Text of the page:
Paris Mon Amour – Paris Seen Through the Eyes of Famous Photographers – A Post a Day in May

I’ve had Paris Mon Amour for ages and it’s still one of my favourite coffee table books. I never tire of black and white photos of the old Paris and this book combines some of the most famous ones. But that isn’t the only thing this book offers. It’s also a splendid introduction to some of the most famous photographers like Henry-Cartier Bresson, Jeanloup Sieff or Robert Doisneau.

The pictures are grouped by themes – parcs, children, lovers, streets, the métro, life of ordinary people, fashion, war, cafés and bistros, jazz clubs.

The oldest photos are from the 1850s the newest from the 80s.

Many of these photos are iconic. Many contributed to an idealized, mythical, and often clichéd idea of Paris, depicting things that are long gone.

This very famous photo was taken by Henri Cartier-Bresson and is very typical of his work.

This is another, lesser-known picture by Cartier-Bresson. Don’t you just love how the dog looks at the couple?

Jeanloup Sieff is better known for his nudes, but this shot from the Café de Flore, early in the morning, is among the most loved Paris photos.

This image of two lovers kissing, was taken by Robert Doisneau. I think I have at least two, if not three French novels whose covers show this picture.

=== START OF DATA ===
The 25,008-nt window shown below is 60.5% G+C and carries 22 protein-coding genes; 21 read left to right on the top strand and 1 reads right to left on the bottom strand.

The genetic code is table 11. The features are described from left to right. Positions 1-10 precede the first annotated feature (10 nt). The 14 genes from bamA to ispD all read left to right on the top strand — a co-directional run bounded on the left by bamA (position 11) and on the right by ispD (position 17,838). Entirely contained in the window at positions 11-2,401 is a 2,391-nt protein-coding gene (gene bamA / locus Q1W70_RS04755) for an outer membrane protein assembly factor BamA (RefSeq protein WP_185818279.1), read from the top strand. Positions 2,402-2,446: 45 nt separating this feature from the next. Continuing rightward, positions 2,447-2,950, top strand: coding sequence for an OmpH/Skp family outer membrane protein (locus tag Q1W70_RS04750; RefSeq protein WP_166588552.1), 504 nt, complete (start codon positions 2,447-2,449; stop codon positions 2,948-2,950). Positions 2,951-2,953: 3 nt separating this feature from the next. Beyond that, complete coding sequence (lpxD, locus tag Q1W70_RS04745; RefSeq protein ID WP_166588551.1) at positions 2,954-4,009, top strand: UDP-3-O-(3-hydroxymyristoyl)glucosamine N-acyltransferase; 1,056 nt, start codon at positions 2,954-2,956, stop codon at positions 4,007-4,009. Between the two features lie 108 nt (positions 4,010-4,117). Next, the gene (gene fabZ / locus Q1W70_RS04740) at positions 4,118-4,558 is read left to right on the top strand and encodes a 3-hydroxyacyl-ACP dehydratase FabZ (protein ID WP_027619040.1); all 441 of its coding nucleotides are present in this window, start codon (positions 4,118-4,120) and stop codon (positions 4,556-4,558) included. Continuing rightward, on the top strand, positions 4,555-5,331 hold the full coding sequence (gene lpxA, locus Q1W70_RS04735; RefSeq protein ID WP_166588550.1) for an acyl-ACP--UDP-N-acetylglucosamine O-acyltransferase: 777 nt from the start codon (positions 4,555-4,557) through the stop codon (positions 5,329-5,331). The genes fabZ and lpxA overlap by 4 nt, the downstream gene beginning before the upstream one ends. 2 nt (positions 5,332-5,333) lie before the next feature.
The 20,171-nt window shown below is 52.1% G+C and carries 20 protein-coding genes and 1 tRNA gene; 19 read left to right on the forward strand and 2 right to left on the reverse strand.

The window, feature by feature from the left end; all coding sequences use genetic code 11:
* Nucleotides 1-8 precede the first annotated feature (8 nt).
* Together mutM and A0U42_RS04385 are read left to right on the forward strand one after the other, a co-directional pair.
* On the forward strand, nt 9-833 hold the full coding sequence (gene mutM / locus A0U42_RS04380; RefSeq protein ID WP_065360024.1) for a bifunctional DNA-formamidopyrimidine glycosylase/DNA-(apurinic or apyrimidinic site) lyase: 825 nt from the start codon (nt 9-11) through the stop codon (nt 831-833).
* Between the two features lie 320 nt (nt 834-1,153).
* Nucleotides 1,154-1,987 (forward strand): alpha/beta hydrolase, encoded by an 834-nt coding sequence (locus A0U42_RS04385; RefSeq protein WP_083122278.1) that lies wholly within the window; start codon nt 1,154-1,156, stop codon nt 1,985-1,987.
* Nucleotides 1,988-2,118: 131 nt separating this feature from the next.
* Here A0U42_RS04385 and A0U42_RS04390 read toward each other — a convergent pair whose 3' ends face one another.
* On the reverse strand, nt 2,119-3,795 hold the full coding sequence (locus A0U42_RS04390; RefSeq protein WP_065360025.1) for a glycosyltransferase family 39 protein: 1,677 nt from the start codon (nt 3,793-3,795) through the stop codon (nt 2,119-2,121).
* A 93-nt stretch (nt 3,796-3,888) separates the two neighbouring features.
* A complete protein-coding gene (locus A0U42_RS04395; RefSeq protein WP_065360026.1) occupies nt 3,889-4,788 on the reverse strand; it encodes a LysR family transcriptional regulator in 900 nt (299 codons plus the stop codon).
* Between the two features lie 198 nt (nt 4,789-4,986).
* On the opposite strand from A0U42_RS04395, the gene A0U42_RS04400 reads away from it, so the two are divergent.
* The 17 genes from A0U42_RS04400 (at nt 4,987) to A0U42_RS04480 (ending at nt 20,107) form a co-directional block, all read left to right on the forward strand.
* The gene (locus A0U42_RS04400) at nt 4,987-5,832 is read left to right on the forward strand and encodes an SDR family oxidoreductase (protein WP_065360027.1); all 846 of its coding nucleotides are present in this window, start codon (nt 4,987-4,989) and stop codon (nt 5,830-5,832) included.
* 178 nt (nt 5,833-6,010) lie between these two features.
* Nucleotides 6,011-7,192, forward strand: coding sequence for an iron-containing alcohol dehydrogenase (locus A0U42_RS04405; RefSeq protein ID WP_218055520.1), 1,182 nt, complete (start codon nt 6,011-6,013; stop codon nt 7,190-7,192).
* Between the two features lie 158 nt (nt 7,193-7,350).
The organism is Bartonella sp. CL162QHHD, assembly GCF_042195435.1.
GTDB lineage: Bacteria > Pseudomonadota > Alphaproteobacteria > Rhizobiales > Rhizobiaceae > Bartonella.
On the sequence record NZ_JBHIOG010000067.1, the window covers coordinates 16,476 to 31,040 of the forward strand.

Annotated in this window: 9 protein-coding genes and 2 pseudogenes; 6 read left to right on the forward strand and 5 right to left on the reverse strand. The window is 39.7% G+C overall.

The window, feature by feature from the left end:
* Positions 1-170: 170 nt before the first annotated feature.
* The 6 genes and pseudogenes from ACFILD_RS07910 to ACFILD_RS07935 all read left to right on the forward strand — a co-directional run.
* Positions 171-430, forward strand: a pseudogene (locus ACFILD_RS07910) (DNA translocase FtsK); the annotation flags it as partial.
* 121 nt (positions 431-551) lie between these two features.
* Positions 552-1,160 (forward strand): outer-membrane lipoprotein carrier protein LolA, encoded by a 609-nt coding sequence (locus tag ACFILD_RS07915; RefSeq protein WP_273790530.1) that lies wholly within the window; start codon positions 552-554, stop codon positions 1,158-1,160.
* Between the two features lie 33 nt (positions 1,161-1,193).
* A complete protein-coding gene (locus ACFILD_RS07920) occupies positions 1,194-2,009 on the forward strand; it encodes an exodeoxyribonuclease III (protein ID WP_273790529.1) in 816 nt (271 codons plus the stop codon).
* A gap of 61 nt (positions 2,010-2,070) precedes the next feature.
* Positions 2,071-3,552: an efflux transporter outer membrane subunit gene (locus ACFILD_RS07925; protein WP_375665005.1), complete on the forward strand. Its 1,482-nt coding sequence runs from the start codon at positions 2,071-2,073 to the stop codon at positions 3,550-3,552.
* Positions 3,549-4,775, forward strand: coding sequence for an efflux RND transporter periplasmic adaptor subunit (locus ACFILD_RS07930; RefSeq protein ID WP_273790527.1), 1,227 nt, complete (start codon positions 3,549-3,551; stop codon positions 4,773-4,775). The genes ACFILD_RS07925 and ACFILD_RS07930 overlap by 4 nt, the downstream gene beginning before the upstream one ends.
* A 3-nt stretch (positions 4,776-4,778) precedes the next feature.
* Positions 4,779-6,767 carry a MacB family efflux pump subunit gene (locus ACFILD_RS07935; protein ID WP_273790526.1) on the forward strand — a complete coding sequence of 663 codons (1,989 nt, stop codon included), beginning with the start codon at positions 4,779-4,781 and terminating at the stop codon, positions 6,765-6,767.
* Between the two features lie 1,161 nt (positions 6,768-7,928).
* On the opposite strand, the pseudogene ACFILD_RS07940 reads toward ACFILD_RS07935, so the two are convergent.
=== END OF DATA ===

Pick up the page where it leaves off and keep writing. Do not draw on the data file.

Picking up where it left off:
This photo of two lovers kissing in the Jardin du Luxembourg, isn’t as famous but I think it’s lovely. It was taken by Édouard Boubat.

Some of the newest photos can be found in the chapter on fashion, but I chose this one from 1910. It reminds me of Proust. It’s called La mode au bois  – Fashion at the Bois de Boulogne and was taken by Séeberger.

Juliette Gréco and Miles Davis at a Jazz Club, were photographed by Jean-Philippe Charbonnier.

This photo of the Jardin des Plantes is one of my favourites. The photographer is Philippe Gautrand.

And this beauty was shot by Sabine Weiss.

The editor Taschen is well-known for beautiful but very modestly prized books on art and photography. This one is no exception. It’s a large tome. As you can see, it’s almost the size of a bistro table, but doesn’t cost more than a paperback. An ideal book for Paris and photography lovers.